2012 BPO Trends
US-based research and solutions firm DATAMARK, Inc. recently released a projected list of upcoming trends for business process outsourcing. The article highlights not only the latest in technology but also the state of global economy. It also sheds some light to the buzz in cloud computing. So without further ado, below are the top trends that may reshape the BPO industry.
What is the “Cloud” exactly?
A lot of service providers and clients will still be clueless as to what the “cloud” and other IT-related terminologies (Caas, PaaS, IaaS) mean. In a nutshell, the “cloud” simply means the internet. So if ever service providers present you a business plan highlighting their proposed “cloud solution”, be sure to ask them these questions: how susceptible is it to security attacks? Is it consistent? What are the key performance indicators? If you think that they have given you a concrete solution, then by all means go for the cloud.
Lack of local talent will stimulate BPO and ITO.
Cutting costs effectively has always been the primary reason for outsourcing, although a report from Duke University contradicts the statement. According to a survey of managers done by the Fuqua School of Business, lack of local talent is the main reason domestic businesses outsource. Majority of the survey participants stated most of the functions that they were outsourcing didn’t alter the volume of jobs locally. Also, high-end services are starting to proliferate and if this trend continues, the US will fall behind by 14 million post-secondary educated skilled workers come 2020.
Unstable economy will increase outsourcing demand.
With the second coming of the recession looming over business owners, they are still searching ways to minimize costs. In fact, one fourth of the organizations in the survey by industry expert Horses for Sources stated they are more likely to outsource in case the second recession comes. The experience of buyers from the previous financial crisis will definitely come in handy and they will start to look for major improvements from existing service providers.
Latin America is a gem in the rough.
Latin America, armed with a highly skilled BPO workforce, can provide services which can be done in both English and Spanish languages. Mexico, Colombia, Brazil, and other Latin American countries also have similar cultures with neighbouring countries where time zones are not much of an issue. What buyers should do is to gauge the pros and cons of each country to get a better understanding of the service provider the best suited for the processes that they need to be done.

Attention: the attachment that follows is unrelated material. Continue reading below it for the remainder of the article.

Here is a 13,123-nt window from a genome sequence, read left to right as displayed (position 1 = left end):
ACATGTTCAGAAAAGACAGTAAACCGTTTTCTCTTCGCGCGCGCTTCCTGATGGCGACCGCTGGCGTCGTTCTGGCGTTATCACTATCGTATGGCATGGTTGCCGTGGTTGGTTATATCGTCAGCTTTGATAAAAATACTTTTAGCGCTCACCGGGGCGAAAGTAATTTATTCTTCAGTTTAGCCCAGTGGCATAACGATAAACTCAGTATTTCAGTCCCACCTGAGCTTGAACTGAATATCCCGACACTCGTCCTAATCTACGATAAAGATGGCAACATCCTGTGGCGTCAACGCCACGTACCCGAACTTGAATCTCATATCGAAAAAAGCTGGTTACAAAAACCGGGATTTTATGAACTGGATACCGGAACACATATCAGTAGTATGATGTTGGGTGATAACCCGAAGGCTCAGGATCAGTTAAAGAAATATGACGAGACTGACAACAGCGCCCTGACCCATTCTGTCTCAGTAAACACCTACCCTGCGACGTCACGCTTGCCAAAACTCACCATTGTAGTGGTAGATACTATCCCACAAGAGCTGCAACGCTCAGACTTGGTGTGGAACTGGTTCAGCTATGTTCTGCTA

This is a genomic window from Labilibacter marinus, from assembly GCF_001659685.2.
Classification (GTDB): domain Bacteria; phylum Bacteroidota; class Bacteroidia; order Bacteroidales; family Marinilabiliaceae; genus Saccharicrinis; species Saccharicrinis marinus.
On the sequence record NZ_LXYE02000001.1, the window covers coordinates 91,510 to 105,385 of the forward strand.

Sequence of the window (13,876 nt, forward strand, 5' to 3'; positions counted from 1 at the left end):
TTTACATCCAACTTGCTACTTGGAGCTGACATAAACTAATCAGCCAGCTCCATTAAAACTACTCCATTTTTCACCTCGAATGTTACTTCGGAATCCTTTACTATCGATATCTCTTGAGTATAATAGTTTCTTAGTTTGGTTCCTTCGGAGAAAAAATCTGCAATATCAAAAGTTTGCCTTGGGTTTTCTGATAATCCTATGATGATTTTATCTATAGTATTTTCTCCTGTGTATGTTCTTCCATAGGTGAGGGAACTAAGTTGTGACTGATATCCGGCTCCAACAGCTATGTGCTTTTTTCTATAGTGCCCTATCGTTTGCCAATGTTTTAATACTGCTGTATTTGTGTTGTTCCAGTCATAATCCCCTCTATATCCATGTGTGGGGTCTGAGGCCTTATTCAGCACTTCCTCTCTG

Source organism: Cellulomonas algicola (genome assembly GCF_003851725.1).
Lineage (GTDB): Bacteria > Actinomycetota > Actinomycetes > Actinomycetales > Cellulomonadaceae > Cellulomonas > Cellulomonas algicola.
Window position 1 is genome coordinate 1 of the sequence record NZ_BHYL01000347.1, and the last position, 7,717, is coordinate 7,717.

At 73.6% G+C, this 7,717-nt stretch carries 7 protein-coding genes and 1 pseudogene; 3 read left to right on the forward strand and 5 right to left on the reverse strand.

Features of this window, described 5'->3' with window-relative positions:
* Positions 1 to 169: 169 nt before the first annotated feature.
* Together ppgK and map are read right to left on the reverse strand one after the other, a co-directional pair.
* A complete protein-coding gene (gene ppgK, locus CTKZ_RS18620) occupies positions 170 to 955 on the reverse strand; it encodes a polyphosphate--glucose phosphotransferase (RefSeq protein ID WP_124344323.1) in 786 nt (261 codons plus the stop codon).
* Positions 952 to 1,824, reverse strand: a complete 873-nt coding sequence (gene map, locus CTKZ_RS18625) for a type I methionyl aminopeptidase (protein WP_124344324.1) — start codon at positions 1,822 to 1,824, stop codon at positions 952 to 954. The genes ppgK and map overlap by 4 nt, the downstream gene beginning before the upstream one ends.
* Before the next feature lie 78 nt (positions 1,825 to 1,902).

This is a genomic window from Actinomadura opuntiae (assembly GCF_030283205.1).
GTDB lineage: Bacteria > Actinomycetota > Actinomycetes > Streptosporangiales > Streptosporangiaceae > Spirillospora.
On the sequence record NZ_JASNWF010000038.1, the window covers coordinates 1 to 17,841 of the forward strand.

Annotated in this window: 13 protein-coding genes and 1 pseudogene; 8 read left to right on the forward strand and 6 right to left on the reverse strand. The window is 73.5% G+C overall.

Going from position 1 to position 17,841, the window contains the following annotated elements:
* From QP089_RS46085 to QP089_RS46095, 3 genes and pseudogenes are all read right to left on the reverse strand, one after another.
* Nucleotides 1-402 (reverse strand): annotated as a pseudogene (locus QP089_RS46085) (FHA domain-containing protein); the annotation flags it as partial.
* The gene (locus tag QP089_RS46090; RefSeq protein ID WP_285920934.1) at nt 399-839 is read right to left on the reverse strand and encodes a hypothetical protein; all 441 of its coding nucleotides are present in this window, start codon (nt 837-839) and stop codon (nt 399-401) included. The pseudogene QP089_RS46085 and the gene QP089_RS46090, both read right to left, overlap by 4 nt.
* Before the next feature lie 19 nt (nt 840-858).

New BPO technology should undergo rigorous testing.
BPO companies can either find groundbreaking IT solutions and present them to clients or make them into a reality by shelling out their funds and employ the services of third party IT contractors. Other than being innovative, they should also be able to provide clients with the highest level of data security and find the best IT supplier in the market. This will enable them to test each IT solution effectively to find out which will work best for future clients.
The US will focus on bringing jobs home.
Companies that doubt their contracts with service providers will definitely look into finding a service provider locally. Various government bodies will definitely look into what competing countries are doing and ask chambers of commerce and service providers to open those commonly outsourced work positions locally.
Public-private initiatives worldwide will stimulate BPO growth.
Industry analyst Ovum stated that since the BPO market has projected an annual growth rate of 5.4 percent to $93.4 billion by 2015, numerous countries are now vying into getting their hands in on the movement. Since outsourcing to India has become more costly, buyers are now looking into outsourcing to countries such as the Philippines, China, Africa, and Latin America.
Get more social.
Social networking sites have become one of the main avenues of communication - there’s no question why it should be one of the most used platforms to communicate concerns and receive proper customer service. A good PR team should be available whenever and wherever because social networking customer support is a 24/7 operation.
Gaming will revive the BPO industry.
The BPO industry is delving into a world that would give life to not just itself, but business process engineers as well. This is what you call game theory application, or gamification. It has gained its silent prominence over the past year, although it has been around practically since time immemorial. It is slowly gaining ground as more business tycoons are using this concept to boost profit and revenue.
Companies which have this underlying theory in place are those which offer frequent-flier miles, and those which give out gifts to reward loyal customers in a point accumulation scheme. In the game world, this is called “levelling up”. Rules applied to games make repetitive processes a whole lot more enjoyable without going off trail, and rewards players based on merit, rather than connections and tenure.
Mobile apps are not only for games.
A lot of you will see executives totting handheld devices, and with that, you will see them tinkering with their mobile apps and you’d think that they’re playing but they are actually checking updates and reports from their BPO providers. It will become the direct line of the service provider to reach clients and easily show them what they have achieved and what still needs to be done.